The Writing on the Wall

I took my first trip to Washington DC a couple of weeks ago with my family.  We had a lovely time visiting good friends and seeing many of the “must see” sights. There is, as you most likely know, a lot to see in DC–so many interesting, notable, historical, important things and places…some of which, I admit, were honestly inspiring.

One of these, for me, was the Library of Congress.  Have you been there?  It is beautiful.  Obviously there are many lovely, marbled classical buildings in that city–but this one takes the cake.  So much, light, and color, and grandeur.

I suppose it is not surprising, all things considered, that I should favor a library (one of the worlds two largest at that), especially knowing that my own book passed through at some point (along with 20,000 others a day, but you know).  But one of my favorite things about the building was reading the writing on the walls, and ceilings, of the building.  Dozens of quotations from notable literary and historical figures adorn the Great Hall, and I recorded a few of my favorites which I thought I would share here–recognizing the possibility that these may seem much less weighty on your computer screen than they did painted into the frescoes–but you can take them or leave them.

Milton, Introduction to Church Government


Sir Philip Sidney, Arcadi

Holy Bible, Proverbs 4:7

Shakespeare, Henry IV, pt. ii, Act iv., Sc. 7

Carlyle, On Heroes and Hero Worship, “The Hero as a Man of Letters”

Emerson, Essays, “The Poet”


Ballet and Better Writing

A while ago a friend and I went to see Chicago’s Joffrey Ballet perform a contemporary collection called “American Legends.” I spent most of my childhood dancing ballet, just quitting before high school to focus on other interests.  Yet, while I had seen my share of classical ballet and contemporary (modern) dance, this was the first time I had been to a contemporary ballet, and I wasn’t sure quite what to expect. The highlight of the show (and frankly, the reason we chose to attend this particular performance) was the final ballet, Twyla Tharp’s “Nine Sinatra Songs.”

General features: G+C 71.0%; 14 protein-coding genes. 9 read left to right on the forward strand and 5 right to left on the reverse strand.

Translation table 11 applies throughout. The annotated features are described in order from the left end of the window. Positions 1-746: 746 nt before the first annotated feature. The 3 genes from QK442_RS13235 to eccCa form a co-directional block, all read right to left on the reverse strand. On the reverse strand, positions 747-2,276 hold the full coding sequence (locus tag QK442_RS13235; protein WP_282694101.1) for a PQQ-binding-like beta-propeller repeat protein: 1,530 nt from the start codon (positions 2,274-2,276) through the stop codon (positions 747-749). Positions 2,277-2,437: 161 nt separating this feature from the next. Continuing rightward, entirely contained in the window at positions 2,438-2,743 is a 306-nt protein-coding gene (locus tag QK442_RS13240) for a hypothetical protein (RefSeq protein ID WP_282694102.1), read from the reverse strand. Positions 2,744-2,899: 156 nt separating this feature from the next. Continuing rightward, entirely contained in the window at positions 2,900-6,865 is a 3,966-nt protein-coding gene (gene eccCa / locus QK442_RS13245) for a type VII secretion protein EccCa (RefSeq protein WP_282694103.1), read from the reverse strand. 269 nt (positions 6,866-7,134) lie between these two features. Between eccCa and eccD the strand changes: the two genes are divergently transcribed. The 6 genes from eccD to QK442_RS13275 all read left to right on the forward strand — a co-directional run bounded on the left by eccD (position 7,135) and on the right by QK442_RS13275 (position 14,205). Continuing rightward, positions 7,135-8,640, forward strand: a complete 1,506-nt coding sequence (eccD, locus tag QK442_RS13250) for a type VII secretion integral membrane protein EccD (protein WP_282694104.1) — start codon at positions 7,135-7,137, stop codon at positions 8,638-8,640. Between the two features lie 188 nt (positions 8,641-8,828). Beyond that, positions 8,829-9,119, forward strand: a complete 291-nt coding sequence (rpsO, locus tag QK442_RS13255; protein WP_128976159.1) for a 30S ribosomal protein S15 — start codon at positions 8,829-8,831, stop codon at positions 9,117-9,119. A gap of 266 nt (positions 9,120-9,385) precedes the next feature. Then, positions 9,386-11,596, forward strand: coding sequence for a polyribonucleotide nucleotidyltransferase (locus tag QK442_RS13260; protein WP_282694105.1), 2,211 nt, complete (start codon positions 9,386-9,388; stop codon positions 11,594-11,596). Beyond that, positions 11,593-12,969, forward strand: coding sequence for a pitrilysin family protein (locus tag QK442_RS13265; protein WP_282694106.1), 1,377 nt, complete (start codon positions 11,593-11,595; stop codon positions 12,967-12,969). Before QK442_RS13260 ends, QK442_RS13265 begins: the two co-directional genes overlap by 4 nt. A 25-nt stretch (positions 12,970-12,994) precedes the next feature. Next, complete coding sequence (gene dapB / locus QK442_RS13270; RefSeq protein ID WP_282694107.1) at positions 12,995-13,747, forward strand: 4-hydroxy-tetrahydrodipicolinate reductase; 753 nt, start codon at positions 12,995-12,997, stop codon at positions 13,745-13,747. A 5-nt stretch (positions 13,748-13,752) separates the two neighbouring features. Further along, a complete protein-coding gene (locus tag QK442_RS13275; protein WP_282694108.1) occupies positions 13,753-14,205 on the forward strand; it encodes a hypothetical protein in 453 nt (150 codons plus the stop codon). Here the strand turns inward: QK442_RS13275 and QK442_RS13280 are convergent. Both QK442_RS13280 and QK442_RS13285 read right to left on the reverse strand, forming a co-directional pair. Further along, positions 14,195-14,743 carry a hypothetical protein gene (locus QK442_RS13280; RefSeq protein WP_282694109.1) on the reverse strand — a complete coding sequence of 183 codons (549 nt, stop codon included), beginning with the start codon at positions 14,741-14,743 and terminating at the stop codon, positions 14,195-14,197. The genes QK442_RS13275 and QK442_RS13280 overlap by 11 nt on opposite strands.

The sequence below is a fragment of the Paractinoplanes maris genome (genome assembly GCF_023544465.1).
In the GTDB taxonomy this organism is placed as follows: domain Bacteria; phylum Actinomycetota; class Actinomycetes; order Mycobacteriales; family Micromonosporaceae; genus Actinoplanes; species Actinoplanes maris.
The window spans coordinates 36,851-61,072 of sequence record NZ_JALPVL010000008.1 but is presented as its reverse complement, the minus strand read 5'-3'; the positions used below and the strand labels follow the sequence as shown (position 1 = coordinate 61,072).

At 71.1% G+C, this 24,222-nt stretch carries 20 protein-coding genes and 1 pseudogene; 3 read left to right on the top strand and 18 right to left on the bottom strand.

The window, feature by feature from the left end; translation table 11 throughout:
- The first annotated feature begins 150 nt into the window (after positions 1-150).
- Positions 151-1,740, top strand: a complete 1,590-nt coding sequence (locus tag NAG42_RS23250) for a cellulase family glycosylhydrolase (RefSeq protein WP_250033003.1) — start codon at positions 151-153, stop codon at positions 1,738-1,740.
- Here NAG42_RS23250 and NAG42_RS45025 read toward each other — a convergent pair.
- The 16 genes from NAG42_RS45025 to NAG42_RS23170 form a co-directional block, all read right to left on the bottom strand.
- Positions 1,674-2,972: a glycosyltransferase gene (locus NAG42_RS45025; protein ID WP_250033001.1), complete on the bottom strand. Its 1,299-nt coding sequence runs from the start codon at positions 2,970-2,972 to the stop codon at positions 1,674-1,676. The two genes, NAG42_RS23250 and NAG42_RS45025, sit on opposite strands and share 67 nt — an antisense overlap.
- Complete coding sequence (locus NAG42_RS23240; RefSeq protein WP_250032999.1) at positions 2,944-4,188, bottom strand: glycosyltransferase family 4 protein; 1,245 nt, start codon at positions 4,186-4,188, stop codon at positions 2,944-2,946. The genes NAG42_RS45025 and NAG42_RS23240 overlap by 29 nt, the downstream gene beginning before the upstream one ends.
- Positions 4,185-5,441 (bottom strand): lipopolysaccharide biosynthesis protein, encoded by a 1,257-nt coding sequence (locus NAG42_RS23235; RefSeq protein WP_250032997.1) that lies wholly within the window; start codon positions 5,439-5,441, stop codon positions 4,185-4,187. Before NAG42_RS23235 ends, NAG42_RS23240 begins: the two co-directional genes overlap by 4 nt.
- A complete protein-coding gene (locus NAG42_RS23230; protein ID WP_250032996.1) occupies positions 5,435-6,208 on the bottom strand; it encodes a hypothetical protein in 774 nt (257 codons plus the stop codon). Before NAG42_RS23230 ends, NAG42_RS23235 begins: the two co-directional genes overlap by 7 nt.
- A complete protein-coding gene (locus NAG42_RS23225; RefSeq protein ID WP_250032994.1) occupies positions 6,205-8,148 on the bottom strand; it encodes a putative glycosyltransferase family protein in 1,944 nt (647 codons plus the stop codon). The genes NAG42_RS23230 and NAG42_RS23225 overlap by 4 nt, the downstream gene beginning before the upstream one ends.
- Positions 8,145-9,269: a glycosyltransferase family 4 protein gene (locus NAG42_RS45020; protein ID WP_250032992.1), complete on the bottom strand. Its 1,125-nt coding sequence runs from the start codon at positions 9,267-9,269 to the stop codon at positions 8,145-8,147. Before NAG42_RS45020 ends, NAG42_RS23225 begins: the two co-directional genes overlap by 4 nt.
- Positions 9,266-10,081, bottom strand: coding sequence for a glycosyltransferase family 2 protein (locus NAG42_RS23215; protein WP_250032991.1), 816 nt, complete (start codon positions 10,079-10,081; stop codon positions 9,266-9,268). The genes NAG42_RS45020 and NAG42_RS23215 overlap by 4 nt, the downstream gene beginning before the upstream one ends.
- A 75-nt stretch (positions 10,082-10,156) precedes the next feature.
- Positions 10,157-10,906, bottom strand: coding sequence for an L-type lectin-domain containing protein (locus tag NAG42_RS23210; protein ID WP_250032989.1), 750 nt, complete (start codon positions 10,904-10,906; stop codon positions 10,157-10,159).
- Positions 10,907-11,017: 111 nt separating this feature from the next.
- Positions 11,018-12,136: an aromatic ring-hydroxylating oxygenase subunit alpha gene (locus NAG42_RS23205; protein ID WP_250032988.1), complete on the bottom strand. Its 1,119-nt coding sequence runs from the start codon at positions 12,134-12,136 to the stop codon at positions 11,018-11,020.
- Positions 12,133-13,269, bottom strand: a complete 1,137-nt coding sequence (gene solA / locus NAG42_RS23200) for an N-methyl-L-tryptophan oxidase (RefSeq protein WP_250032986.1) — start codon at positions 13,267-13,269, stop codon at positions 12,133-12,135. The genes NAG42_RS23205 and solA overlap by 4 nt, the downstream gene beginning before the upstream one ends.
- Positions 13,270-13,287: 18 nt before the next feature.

I loved it; smiled the whole time. And, once I got past the fact that the women were in heels, and the men in tuxes, it occurred to me that in spite of the obvious costume and music departures, when it came right down to it, contemporary ballet was still, essentially, ballet.  The steps, the form, the structure were all there under the long skirts and spinning mirror ball.

During my dancing years I can’t remember how many times I heard someone preach, “if you can dance ballet well, you can dance anything well.”  Which was true, at least for me. Once I had a basic mastery of the discipline of ballet; jazz, modern, tap, street funk (yes, I grew up in the 80-90s, and yes, I danced a mean “running man”) were a breeze.  And, I can’t help but think that writing well is not dissimilar.

The argument about whether or not to teach grammar was rolling around when I was studying education, and I imagine it still rages.  Some of my English classmates at Utah State used to argue that really good writers can write around the grammar and usage areas they are unfamiliar with, and while I definitely see their point, I also think that, like dancing ballet, if you can master the structure, the discipline of writing, then the rest is a breeze.

That is not to say that I have always felt this way.  In fact, I was vehemently annoyed with much of the grammar instruction during my school years and received middling to poor grades on many papers before I began to give in to direction on how to structure an essay.  My general disinterest in details has made me inclined to be very excited about whatever point I wanted to make, or story I wanted to tell—often at the expense of telling them well.  I specifically remember sitting down with an English professor to talk about a paper and having him tell me that my ideas were fantastic…but that it might be a good idea to print out my paper and actually read through it once before handing it in.  As the years have passed, however, I have seen firsthand the benefits of understanding what makes good, clean, clear writing and applying it.

Make no mistake, the idea is essential, but in order to express it, to really communicate the thought or the story, it is crucial that a writer knows, technically, how to write it with skill.  After all, knowing what you want to dance is only as important as knowing how to dance it, and dance it well.